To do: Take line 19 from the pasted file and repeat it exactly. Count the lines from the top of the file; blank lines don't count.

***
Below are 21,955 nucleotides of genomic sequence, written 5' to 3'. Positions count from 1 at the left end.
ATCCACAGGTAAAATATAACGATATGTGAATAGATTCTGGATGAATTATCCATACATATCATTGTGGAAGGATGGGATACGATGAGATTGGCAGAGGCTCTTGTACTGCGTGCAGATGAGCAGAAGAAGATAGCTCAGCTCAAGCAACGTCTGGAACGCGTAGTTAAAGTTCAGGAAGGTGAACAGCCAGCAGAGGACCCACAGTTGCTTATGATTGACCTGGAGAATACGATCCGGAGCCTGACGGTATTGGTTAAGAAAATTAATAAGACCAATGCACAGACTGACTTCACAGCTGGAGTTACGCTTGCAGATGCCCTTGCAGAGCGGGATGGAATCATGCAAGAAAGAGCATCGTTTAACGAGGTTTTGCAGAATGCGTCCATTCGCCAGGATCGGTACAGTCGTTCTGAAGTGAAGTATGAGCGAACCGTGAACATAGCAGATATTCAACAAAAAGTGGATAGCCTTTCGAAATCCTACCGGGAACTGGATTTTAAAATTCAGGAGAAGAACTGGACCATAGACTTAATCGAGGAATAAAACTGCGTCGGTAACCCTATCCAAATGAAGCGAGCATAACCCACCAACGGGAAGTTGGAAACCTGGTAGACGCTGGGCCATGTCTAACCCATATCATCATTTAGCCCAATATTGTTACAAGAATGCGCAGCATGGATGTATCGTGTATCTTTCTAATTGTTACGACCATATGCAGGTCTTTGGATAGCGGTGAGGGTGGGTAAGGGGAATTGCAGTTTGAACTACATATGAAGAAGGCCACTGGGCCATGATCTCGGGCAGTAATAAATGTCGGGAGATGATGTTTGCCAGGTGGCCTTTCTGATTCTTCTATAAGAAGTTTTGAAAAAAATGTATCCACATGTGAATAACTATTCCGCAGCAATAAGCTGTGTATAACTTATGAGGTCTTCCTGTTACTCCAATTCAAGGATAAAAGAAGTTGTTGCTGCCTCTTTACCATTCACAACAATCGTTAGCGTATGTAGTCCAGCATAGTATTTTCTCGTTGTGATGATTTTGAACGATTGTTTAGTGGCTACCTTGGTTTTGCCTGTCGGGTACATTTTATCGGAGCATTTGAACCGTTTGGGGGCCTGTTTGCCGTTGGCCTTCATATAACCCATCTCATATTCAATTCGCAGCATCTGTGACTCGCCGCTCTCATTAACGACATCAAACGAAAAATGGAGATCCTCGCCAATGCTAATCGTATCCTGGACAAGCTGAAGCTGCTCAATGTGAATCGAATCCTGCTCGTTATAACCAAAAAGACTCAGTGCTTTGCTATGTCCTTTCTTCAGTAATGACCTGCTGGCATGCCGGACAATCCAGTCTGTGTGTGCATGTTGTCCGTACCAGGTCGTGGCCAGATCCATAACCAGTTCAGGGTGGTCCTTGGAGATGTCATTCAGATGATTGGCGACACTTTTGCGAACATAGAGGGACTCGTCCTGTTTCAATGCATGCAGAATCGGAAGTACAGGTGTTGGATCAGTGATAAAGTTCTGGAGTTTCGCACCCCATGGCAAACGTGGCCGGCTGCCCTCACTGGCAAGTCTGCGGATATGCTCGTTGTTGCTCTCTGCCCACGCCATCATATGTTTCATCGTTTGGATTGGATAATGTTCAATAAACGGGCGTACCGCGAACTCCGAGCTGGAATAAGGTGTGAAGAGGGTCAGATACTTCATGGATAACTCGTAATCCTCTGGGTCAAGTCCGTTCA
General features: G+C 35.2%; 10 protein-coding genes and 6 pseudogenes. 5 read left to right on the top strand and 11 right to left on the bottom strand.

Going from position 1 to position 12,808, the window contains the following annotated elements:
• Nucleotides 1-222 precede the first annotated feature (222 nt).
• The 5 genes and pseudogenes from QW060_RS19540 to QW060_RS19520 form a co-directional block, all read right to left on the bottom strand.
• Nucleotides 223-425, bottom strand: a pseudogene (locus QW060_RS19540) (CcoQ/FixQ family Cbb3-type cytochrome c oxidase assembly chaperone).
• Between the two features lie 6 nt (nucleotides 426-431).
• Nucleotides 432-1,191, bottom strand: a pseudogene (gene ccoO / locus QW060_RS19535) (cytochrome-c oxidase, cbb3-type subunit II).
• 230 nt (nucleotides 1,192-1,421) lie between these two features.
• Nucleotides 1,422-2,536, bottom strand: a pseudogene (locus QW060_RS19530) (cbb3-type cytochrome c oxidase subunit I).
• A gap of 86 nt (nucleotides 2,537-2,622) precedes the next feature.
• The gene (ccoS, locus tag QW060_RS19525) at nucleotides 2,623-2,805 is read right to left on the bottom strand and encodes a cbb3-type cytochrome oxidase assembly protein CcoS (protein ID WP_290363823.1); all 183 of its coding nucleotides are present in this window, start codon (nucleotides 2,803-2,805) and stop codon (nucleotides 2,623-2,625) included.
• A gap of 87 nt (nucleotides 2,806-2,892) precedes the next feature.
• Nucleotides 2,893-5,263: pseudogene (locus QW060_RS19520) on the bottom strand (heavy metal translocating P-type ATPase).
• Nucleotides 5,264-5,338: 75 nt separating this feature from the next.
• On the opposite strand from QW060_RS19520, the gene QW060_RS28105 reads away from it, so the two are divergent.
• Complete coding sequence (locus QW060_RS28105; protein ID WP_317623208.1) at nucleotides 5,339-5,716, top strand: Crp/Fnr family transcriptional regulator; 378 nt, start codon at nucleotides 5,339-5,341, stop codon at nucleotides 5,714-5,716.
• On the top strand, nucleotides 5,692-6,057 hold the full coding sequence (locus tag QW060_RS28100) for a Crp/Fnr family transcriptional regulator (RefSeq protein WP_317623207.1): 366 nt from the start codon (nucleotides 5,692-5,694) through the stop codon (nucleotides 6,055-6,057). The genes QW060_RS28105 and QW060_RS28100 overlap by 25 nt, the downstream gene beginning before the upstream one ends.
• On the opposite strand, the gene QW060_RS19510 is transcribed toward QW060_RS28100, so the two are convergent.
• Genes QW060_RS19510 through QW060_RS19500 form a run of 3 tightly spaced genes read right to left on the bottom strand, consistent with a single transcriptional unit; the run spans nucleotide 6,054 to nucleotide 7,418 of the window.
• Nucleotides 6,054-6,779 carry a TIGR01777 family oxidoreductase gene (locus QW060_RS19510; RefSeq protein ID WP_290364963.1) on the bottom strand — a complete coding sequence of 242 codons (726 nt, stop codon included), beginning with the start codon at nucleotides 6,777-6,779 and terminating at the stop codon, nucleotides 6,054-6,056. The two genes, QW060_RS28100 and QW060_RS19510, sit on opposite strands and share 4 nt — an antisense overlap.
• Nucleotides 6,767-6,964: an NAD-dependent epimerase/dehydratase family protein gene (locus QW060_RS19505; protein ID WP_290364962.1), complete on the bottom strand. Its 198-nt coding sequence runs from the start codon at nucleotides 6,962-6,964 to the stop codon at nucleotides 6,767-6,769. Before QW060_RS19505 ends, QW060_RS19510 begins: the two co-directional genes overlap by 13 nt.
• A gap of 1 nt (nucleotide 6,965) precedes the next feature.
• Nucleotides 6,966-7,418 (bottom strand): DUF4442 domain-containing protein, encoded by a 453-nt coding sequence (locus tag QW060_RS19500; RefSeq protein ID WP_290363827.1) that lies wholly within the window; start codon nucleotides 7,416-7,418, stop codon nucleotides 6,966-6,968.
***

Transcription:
• On the top strand, nucleotides 5,692-6,057 hold the full coding sequence (locus tag QW060_RS28100) for a Crp/Fnr family transcriptional regulator (RefSeq protein WP_317623207.1): 366 nt from the start codon (nucleotides 5,692-5,694) through the stop codon (nucleotides 6,055-6,057). The genes QW060_RS28105 and QW060_RS28100 overlap by 25 nt, the downstream gene beginning before the upstream one ends.